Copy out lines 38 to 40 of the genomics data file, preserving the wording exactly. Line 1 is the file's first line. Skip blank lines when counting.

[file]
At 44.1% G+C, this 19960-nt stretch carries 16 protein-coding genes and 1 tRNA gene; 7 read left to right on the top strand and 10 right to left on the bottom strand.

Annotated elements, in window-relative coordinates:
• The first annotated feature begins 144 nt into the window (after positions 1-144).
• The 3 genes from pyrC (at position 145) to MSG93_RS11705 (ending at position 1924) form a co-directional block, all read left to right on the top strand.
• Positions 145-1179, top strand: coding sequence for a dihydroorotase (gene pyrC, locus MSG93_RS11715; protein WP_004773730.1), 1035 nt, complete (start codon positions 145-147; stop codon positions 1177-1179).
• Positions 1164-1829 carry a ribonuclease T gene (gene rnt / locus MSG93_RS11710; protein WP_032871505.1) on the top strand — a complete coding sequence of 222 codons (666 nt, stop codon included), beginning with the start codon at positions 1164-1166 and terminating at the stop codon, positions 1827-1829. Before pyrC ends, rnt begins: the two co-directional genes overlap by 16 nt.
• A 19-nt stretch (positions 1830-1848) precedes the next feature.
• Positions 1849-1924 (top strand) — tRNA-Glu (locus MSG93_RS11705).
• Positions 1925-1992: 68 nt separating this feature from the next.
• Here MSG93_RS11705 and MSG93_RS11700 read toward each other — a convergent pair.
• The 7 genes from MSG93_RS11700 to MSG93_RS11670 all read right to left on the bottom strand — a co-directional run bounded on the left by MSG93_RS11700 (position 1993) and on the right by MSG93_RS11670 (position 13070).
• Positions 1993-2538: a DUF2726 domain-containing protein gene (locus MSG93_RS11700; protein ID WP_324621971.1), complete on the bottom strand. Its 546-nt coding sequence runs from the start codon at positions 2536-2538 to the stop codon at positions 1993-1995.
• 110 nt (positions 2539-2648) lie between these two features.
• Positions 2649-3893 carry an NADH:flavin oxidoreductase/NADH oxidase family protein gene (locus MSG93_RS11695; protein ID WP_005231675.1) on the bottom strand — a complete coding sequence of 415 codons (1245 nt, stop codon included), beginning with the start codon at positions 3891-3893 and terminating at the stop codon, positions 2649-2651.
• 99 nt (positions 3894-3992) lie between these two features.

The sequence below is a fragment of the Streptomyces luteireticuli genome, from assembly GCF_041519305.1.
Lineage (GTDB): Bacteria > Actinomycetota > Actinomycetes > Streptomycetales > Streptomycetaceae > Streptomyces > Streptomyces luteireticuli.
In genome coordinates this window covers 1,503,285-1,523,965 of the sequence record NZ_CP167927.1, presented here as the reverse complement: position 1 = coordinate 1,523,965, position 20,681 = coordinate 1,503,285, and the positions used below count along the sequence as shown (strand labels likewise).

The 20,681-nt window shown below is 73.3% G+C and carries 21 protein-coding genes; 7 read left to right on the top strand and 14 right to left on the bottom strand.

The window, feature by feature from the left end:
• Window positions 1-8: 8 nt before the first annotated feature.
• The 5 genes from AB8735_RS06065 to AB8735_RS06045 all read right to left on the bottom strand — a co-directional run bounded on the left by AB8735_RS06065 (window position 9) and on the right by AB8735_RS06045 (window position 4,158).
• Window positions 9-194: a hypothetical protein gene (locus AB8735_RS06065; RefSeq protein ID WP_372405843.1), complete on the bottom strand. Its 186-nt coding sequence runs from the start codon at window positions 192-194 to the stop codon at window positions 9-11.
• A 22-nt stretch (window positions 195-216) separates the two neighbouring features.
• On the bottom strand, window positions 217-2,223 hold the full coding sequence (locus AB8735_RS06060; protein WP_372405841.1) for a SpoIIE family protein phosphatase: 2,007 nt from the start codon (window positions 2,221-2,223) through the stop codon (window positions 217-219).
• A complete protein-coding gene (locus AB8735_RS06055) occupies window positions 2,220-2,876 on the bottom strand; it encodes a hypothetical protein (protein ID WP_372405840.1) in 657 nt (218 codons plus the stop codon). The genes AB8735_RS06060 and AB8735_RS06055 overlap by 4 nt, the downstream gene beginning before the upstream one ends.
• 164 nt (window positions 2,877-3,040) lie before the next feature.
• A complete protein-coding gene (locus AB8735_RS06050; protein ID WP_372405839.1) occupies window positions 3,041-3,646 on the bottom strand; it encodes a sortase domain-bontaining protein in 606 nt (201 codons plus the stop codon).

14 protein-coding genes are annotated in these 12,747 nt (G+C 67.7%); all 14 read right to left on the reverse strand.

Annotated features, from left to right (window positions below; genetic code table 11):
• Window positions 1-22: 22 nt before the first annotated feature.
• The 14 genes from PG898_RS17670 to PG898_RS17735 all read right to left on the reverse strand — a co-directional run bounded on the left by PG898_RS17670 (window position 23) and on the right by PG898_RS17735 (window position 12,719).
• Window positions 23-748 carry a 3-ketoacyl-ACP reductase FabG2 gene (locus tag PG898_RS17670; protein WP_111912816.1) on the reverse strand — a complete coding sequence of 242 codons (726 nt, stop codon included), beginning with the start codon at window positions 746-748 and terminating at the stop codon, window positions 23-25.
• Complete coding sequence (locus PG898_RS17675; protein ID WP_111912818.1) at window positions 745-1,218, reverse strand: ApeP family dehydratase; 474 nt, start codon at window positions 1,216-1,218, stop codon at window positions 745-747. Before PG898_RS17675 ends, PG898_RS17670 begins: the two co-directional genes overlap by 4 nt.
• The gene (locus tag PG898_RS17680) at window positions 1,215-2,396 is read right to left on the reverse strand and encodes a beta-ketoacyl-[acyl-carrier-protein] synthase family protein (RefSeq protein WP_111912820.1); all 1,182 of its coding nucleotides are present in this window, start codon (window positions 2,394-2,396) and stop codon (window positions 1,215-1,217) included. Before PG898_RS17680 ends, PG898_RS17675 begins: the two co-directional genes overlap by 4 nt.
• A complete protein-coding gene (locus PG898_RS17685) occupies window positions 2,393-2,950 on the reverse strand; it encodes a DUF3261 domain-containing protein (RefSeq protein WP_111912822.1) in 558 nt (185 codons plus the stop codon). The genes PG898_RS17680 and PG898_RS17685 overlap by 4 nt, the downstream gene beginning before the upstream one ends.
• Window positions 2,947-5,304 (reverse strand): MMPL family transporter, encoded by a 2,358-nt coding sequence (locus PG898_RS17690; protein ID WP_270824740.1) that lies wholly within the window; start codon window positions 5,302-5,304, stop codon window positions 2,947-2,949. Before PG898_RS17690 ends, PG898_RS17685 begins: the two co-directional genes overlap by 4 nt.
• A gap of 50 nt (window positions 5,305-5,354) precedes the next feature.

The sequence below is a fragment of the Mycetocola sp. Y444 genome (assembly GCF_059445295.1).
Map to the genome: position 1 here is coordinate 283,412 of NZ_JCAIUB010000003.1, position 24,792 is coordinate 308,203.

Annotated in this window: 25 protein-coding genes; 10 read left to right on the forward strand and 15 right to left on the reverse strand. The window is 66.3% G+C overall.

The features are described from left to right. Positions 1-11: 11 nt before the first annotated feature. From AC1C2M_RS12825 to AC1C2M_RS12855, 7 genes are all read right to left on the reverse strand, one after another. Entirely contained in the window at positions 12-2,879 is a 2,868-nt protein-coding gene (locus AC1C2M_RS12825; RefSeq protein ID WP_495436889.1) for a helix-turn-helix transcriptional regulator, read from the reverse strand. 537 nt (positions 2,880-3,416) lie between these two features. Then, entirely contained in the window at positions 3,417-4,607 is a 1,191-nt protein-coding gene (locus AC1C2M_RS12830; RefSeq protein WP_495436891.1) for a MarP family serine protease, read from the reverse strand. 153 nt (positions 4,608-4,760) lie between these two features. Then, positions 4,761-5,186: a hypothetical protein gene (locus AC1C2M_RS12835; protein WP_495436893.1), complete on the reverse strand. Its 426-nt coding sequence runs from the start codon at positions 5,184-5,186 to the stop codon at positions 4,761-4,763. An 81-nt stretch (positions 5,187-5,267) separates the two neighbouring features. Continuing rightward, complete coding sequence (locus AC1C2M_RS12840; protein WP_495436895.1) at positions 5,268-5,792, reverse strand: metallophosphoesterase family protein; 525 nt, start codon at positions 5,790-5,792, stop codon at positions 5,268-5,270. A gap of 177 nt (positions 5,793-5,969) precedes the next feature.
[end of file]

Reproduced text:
• A gap of 50 nt (window positions 5,305-5,354) precedes the next feature.

The sequence below is a fragment of the Mycetocola sp. Y444 genome (assembly GCF_059445295.1).
Map to the genome: position 1 here is coordinate 283,412 of NZ_JCAIUB010000003.1, position 24,792 is coordinate 308,203.